Author: Yang Y, Li XY, Gong L, Zhu YL, Hao YL.
Department of Neurology, Affiliated Hospital of Jining Medical University, Jining, Shandong, China.
Conference/Journal: PLoS One.
Date published: 2014 Jul 21
Other: Volume ID: 9 , Issue ID: 7 , Pages: e102942 , Special Notes: doi: 10.1371/journal.pone.0102942 , Word Count: 247
Recently, several studies assessed the effectiveness of Tai Chi for Parkinson's disease (PD), but the role of Tai Chi in the management of PD remained controversial. Therefore, the purpose of this systematic review is to evaluate the evidence on the efficacy of Tai Chi for PD.
Six English and Chinese electronic databases, up to April 2014, were searched to identify relevant studies. The risk of bias in eligible studies was assessed by Cochrane Collaboration's tools. The primary outcomes were motor function, balance and gait in individuals with PD. Standardized mean difference (SMD) and 95% confidence intervals (CI) of random-effect model were calculated. And heterogeneity was assessed based on the I2statistic.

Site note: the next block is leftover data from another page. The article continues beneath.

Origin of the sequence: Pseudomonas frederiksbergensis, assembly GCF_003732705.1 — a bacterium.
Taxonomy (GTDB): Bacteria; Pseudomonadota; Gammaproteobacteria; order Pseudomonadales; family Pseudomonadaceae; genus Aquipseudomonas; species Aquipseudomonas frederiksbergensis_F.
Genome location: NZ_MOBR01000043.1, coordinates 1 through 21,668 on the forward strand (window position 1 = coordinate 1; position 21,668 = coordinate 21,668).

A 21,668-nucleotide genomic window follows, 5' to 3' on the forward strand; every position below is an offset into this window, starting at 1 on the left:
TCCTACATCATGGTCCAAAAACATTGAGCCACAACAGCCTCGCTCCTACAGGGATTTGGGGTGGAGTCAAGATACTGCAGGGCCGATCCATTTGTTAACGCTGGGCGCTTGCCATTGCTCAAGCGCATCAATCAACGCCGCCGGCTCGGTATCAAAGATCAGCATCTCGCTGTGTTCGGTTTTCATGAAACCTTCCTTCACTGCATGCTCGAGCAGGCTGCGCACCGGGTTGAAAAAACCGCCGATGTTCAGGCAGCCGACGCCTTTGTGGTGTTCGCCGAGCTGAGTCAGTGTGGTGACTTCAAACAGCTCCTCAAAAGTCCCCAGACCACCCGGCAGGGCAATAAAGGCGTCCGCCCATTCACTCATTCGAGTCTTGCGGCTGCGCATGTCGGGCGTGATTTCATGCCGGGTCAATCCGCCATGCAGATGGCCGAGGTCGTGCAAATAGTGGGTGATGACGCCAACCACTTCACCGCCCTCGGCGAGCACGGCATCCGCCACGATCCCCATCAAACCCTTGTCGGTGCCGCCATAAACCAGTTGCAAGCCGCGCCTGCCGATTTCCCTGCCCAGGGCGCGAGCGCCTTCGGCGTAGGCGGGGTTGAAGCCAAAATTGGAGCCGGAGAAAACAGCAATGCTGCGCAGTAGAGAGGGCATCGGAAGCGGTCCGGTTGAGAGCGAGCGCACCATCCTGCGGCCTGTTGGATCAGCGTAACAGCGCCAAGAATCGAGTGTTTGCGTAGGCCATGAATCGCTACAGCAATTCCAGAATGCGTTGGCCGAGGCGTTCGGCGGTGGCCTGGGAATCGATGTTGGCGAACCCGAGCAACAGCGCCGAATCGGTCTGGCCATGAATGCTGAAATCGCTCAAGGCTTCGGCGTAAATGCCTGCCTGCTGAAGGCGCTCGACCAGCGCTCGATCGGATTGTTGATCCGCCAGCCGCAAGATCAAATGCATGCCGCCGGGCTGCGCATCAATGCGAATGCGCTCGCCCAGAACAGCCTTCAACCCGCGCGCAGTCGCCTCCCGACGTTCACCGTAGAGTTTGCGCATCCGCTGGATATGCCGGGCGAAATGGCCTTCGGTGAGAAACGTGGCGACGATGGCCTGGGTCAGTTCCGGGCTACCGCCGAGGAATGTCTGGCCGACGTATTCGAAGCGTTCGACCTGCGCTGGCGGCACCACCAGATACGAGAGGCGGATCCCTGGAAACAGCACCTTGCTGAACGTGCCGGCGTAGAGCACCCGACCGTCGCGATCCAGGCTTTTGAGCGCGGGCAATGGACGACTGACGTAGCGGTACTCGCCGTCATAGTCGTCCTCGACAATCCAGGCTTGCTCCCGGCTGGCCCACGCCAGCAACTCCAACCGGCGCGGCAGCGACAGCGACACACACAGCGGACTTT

7 randomized controlled trials and 1 non-randomized controlled trial were eligible. The aggregated results suggested that Tai Chi showed beneficial effects in improving motor function (SMD, -0.57; 95% CI -1.11 to -0.04; p = 0.03), balance (SMD, 1.22; 95% CI 0.80 to 1.65; p<0.00001) and functional mobility (SMD, 1.06; 95% CI 0.68 to 1.44; p<0.00001) in patients with PD, but not in improving gait velocity (SMD, -0.02; 95% CI -0.58 to 0.54; p = 0.94), step length (SMD, -0.00; 95% CI -0.57 to 0.56; p = 0.99), or gait endurance (SMD, 0.53; 95% CI -0.07 to 1.12; p = 0.08). Comparing with other active therapies, however, Tai Chi only showed better effects in improving balance (SMD, 0.74; 95% CI 0.38 to 1.10; p<0.0001).
Tai Chi should be a valid complementary and alternative therapy for PD, especially in improving motor function and balance. However, more studies with long follow-up are warrant to confirm the current finding of Tai Chi for PD.